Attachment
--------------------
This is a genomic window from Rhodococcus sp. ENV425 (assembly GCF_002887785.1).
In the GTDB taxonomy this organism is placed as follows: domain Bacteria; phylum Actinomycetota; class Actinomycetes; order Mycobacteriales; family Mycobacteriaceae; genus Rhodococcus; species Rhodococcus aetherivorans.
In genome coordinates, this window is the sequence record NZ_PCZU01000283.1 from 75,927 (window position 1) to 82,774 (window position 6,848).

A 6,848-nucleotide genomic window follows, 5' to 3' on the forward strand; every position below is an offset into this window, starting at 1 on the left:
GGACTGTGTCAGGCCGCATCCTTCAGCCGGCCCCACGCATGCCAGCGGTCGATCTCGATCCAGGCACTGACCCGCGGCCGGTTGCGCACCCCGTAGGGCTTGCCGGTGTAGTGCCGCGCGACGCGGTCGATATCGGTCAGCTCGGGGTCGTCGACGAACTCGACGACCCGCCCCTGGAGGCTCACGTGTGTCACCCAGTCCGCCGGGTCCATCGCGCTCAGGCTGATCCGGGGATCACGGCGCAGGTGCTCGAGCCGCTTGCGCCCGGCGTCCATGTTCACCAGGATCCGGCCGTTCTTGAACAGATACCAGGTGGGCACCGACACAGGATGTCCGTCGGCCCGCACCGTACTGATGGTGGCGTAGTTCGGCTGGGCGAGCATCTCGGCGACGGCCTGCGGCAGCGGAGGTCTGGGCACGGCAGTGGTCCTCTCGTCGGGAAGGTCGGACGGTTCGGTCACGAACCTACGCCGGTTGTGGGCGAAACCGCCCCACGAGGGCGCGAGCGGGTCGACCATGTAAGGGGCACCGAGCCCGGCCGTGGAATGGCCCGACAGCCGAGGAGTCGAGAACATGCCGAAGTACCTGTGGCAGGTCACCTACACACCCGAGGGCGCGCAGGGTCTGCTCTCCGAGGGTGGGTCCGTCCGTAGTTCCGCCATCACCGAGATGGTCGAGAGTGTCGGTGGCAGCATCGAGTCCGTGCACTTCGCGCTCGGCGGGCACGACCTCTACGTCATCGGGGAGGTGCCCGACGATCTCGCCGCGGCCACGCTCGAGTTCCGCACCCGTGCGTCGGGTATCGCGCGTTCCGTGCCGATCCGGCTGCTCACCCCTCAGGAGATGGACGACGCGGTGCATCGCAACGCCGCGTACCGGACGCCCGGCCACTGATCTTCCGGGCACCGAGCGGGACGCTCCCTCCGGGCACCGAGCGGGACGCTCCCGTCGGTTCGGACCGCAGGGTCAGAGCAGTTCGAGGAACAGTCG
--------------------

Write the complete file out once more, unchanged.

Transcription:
This is a genomic window from Rhodococcus sp. ENV425 (assembly GCF_002887785.1).
In the GTDB taxonomy this organism is placed as follows: domain Bacteria; phylum Actinomycetota; class Actinomycetes; order Mycobacteriales; family Mycobacteriaceae; genus Rhodococcus; species Rhodococcus aetherivorans.
In genome coordinates, this window is the sequence record NZ_PCZU01000283.1 from 75,927 (window position 1) to 82,774 (window position 6,848).

A 6,848-nucleotide genomic window follows, 5' to 3' on the forward strand; every position below is an offset into this window, starting at 1 on the left:
GGACTGTGTCAGGCCGCATCCTTCAGCCGGCCCCACGCATGCCAGCGGTCGATCTCGATCCAGGCACTGACCCGCGGCCGGTTGCGCACCCCGTAGGGCTTGCCGGTGTAGTGCCGCGCGACGCGGTCGATATCGGTCAGCTCGGGGTCGTCGACGAACTCGACGACCCGCCCCTGGAGGCTCACGTGTGTCACCCAGTCCGCCGGGTCCATCGCGCTCAGGCTGATCCGGGGATCACGGCGCAGGTGCTCGAGCCGCTTGCGCCCGGCGTCCATGTTCACCAGGATCCGGCCGTTCTTGAACAGATACCAGGTGGGCACCGACACAGGATGTCCGTCGGCCCGCACCGTACTGATGGTGGCGTAGTTCGGCTGGGCGAGCATCTCGGCGACGGCCTGCGGCAGCGGAGGTCTGGGCACGGCAGTGGTCCTCTCGTCGGGAAGGTCGGACGGTTCGGTCACGAACCTACGCCGGTTGTGGGCGAAACCGCCCCACGAGGGCGCGAGCGGGTCGACCATGTAAGGGGCACCGAGCCCGGCCGTGGAATGGCCCGACAGCCGAGGAGTCGAGAACATGCCGAAGTACCTGTGGCAGGTCACCTACACACCCGAGGGCGCGCAGGGTCTGCTCTCCGAGGGTGGGTCCGTCCGTAGTTCCGCCATCACCGAGATGGTCGAGAGTGTCGGTGGCAGCATCGAGTCCGTGCACTTCGCGCTCGGCGGGCACGACCTCTACGTCATCGGGGAGGTGCCCGACGATCTCGCCGCGGCCACGCTCGAGTTCCGCACCCGTGCGTCGGGTATCGCGCGTTCCGTGCCGATCCGGCTGCTCACCCCTCAGGAGATGGACGACGCGGTGCATCGCAACGCCGCGTACCGGACGCCCGGCCACTGATCTTCCGGGCACCGAGCGGGACGCTCCCTCCGGGCACCGAGCGGGACGCTCCCGTCGGTTCGGACCGCAGGGTCAGAGCAGTTCGAGGAACAGTCG